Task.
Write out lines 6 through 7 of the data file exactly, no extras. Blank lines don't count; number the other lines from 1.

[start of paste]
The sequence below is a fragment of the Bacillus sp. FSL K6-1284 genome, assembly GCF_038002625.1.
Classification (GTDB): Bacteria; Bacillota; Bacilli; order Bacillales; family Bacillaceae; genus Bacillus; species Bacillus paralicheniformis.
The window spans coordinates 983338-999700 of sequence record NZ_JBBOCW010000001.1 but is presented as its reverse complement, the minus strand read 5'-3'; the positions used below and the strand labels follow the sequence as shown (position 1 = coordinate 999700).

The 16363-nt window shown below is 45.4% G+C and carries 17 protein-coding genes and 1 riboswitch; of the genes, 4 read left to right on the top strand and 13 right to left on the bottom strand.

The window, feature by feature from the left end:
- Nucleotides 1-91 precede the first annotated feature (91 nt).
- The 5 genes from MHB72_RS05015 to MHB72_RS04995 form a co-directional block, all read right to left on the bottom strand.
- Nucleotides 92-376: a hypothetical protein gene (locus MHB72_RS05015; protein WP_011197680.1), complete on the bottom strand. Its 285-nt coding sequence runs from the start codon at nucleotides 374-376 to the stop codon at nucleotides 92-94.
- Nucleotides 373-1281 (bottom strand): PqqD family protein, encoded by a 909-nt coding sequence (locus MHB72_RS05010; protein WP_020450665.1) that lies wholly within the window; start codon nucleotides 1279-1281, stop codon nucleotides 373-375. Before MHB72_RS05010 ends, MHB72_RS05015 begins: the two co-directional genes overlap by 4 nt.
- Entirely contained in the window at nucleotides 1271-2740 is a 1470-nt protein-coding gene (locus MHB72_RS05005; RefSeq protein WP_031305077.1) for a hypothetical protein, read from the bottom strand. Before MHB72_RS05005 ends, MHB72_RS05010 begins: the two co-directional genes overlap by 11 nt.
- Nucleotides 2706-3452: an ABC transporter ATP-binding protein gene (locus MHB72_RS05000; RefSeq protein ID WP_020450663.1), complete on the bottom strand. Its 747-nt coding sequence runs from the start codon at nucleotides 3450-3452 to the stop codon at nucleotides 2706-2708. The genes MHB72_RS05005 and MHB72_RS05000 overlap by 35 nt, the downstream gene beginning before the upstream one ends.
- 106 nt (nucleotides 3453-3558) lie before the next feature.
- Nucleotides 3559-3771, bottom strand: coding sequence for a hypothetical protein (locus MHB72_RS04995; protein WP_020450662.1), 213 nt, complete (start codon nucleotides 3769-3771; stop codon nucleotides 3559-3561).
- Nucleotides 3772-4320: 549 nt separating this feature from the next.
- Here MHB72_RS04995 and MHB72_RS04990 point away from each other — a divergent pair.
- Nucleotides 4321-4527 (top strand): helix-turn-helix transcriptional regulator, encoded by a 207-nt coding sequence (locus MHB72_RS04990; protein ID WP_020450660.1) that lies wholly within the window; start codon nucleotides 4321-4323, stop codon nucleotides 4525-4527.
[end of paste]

- Nucleotides 1-91 precede the first annotated feature (91 nt).
- The 5 genes from MHB72_RS05015 to MHB72_RS04995 form a co-directional block, all read right to left on the bottom strand.